There are other factors besides table length, material and technique being two equally important.
As a general rule, the longer the jointer tables the longer the board that can be jointed.
IOW, if you're shopping for a jointer, use an overall longer table length as a desirable feature.
This is one of the reasons the Powermatic 6" jointer has historically been such a popular machine ... being only a 6" capacity, the tables on it were as long as what came on many 8" jointers.
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The number you are looking for is 72", how did you arrive at 54"? The shorter the board from that point the more consistant your results will turn out as you want.
Now if you object is to straighten a board, that board clamped down to a 3/4" x 96" piece of plywood and run through your TS works nicely on boards 8' long.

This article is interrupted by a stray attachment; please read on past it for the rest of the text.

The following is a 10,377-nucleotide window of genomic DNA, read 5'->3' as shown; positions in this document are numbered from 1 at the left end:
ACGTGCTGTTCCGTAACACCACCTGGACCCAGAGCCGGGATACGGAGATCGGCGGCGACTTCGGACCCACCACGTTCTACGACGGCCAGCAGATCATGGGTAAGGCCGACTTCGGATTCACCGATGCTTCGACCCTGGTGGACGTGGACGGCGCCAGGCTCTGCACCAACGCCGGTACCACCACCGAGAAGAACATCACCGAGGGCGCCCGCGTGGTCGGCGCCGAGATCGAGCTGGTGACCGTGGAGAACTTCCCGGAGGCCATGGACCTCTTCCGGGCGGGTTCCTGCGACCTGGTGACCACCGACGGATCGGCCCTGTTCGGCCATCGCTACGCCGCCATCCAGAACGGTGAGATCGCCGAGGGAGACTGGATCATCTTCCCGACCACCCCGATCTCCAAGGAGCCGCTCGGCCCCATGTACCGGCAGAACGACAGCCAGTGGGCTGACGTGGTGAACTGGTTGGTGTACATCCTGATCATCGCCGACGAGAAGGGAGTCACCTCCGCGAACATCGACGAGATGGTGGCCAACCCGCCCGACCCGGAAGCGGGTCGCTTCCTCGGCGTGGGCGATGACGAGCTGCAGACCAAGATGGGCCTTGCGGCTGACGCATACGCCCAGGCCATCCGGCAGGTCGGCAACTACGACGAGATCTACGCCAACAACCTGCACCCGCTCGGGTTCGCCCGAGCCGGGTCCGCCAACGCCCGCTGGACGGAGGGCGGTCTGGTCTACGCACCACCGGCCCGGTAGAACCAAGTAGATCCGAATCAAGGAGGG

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Leon wrote:

"Infeed plus outfeed x 2. "
Infeed 18" + (outfeed 18" x2) = 54. I was just making sure he didn't mean that.

That's how I didn't it before I had a jointer, but with a router. :-)
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I see. I must have just visualized (Infeed + Outfeed)x2 ;!)

I typically can straighten on the TS good enough for glue ups and am currently looking to get rid of my 6" jointer, although not trying very hard. ;~)
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6" jointer some years ago. It was not something I missed. When I recently decided to get a thicknesser (planer) I opted for a combination machine because the price was attractive and resale is better if I want to upgrade. Although the jointer gives excellent results, (I recently jointed some 8' boards for a bookcase to see what results I could produce,) it is no better than the TS. Both methods seem to give me flat boards for thickness planing and straight edges for glue-ups. For me, the TS is very much faster for truing up significantly distorted boards, even it it requires more than one pass for wider boards.